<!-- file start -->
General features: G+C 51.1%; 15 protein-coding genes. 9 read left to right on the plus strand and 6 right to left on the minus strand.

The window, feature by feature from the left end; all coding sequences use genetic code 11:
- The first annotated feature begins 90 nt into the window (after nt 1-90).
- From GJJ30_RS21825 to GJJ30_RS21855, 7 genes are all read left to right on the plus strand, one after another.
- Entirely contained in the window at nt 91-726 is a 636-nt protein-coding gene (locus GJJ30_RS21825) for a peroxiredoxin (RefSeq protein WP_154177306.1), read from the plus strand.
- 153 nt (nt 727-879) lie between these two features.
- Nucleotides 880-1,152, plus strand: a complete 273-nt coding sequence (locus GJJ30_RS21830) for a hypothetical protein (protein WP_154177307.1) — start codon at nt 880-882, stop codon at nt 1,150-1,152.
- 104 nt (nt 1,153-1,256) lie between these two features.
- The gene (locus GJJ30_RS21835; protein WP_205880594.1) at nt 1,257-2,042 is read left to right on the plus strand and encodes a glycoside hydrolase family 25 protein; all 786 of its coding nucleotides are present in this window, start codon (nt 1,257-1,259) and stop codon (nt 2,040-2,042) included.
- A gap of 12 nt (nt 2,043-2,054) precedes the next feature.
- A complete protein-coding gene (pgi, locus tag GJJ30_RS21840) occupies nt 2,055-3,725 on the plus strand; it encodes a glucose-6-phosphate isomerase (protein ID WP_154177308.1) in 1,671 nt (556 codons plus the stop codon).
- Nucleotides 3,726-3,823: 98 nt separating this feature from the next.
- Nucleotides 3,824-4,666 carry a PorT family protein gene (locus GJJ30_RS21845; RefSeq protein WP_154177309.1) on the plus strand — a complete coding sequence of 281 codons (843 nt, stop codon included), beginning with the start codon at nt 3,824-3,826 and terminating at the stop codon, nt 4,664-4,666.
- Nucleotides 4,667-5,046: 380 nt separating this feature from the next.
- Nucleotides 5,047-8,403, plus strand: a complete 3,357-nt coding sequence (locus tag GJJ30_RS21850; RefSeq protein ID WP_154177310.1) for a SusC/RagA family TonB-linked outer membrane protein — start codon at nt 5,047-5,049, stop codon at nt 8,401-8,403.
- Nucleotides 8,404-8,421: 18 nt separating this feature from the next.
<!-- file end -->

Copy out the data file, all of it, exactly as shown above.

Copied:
General features: G+C 51.1%; 15 protein-coding genes. 9 read left to right on the plus strand and 6 right to left on the minus strand.

The window, feature by feature from the left end; all coding sequences use genetic code 11:
- The first annotated feature begins 90 nt into the window (after nt 1-90).
- From GJJ30_RS21825 to GJJ30_RS21855, 7 genes are all read left to right on the plus strand, one after another.
- Entirely contained in the window at nt 91-726 is a 636-nt protein-coding gene (locus GJJ30_RS21825) for a peroxiredoxin (RefSeq protein WP_154177306.1), read from the plus strand.
- 153 nt (nt 727-879) lie between these two features.
- Nucleotides 880-1,152, plus strand: a complete 273-nt coding sequence (locus GJJ30_RS21830) for a hypothetical protein (protein WP_154177307.1) — start codon at nt 880-882, stop codon at nt 1,150-1,152.
- 104 nt (nt 1,153-1,256) lie between these two features.
- The gene (locus GJJ30_RS21835; protein WP_205880594.1) at nt 1,257-2,042 is read left to right on the plus strand and encodes a glycoside hydrolase family 25 protein; all 786 of its coding nucleotides are present in this window, start codon (nt 1,257-1,259) and stop codon (nt 2,040-2,042) included.
- A gap of 12 nt (nt 2,043-2,054) precedes the next feature.
- A complete protein-coding gene (pgi, locus tag GJJ30_RS21840) occupies nt 2,055-3,725 on the plus strand; it encodes a glucose-6-phosphate isomerase (protein ID WP_154177308.1) in 1,671 nt (556 codons plus the stop codon).
- Nucleotides 3,726-3,823: 98 nt separating this feature from the next.
- Nucleotides 3,824-4,666 carry a PorT family protein gene (locus GJJ30_RS21845; RefSeq protein WP_154177309.1) on the plus strand — a complete coding sequence of 281 codons (843 nt, stop codon included), beginning with the start codon at nt 3,824-3,826 and terminating at the stop codon, nt 4,664-4,666.
- Nucleotides 4,667-5,046: 380 nt separating this feature from the next.
- Nucleotides 5,047-8,403, plus strand: a complete 3,357-nt coding sequence (locus tag GJJ30_RS21850; RefSeq protein ID WP_154177310.1) for a SusC/RagA family TonB-linked outer membrane protein — start codon at nt 5,047-5,049, stop codon at nt 8,401-8,403.
- Nucleotides 8,404-8,421: 18 nt separating this feature from the next.